9 best places in Canada to visit in the winter
Nowhere on Earth captures the magic of winter like Canada. Across the country, Canadians have learned to embrace the snow and ice with activities like skiing and snowboarding, ice climbing, ice skating, snowshoeing, ice carving glacier hiking, Northern Lights watching and throwing winter festivals from coast to coast. If it’s snowy and magical, Canada is all about it. These are the nine best places to enjoy the season.
1. Banff National Park
A summer travel hot spot, Moraine Lake in Banff turns into a snow globe of beauty in the winter. The lakeside mountains are covered in snow, the impossibly blue waters reflect even brighter and Banff looks straight out of Disney’s Frozen. Hikes like Johnston Canyon within Banff National Park will lead you around snow-covered trails with towering icicles and frozen pools. Fancy ice-climbing a frozen waterfall or cross-country skiing? You can find it all nearby. And if you stay at HI Banff Alpine Centre, you get a free local bus pass to explore nearby attractions.
2. Lake Louise
Lake Louise, also in Banff National Park, deserves its own spot on this list solely for its aptly named Ice Magic Festival, which hosts professional ice carvers every January. Pick-wielding experts create spectacular sculptures from 300-pound blocks of ice. Guests at HI Lake Louise Alpine Centre also have the chance to go dog sledding, ride a horse-drawn carriage, ski the surrounding hills, ice skate on frozen Lake Louise, drink a crisp beer at an ice bar or soak in a hot spring. You know, all the things winter dreams are made of.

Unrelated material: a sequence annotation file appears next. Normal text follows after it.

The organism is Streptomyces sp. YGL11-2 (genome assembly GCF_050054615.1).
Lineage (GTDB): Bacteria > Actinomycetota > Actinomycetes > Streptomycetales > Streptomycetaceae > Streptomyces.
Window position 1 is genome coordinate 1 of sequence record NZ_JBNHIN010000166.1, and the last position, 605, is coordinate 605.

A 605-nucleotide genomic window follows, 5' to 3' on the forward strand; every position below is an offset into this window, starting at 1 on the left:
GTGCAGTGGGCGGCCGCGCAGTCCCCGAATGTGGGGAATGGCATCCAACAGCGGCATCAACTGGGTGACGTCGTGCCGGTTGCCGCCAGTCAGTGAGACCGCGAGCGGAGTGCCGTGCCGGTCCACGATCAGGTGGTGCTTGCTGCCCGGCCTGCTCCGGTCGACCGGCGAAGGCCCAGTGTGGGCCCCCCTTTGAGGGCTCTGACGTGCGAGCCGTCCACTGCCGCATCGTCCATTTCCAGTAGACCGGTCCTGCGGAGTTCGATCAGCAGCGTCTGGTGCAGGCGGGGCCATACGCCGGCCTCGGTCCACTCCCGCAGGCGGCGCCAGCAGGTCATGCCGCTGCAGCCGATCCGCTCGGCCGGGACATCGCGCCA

3. Niagara Falls
How do freezing temperatures, gusting winds and getting sprayed in the face with icy mist sound to you? What about experiencing the magic of Niagara Falls with fewer tourists and more nature-made ice sculptures created by the infamous Niagara mist freezing into spires and icicles. At nearby Queen Victoria Park, visitors are treated to the magic of the Winter Festival of Lights from November to February. Along an eight-kilometre route spanning the Dufferin Islands, the main tourist districts and the edge of Niagara Falls, you’ll find trees wrapped in multi-coloured lights, fountains shooting illuminated water up to eight metres in the air and a glimmering Ferris wheel.
4. Québec City
Old Québec City has undeniable charm year-round, but it’s at its most magical during the winter. This is as close as you’ll get to a traditional French christmas village without leaving the continent, and HI Québec City, in the heart of Old Québec, gives you easy access to it all. Whether you’re wandering the cobbled streets while holiday shopping or ringing in the New Year at the Grand Allée (a massive outdoor party with DJs and pyrotechnics) you can’t escape the winter charm here. In February, Québec also hosts their famous Carnaval de Québec. If you catch the night parades, you might get a glimpse of Bonhomme Carnaval himself. Joie de vivre not to be missed.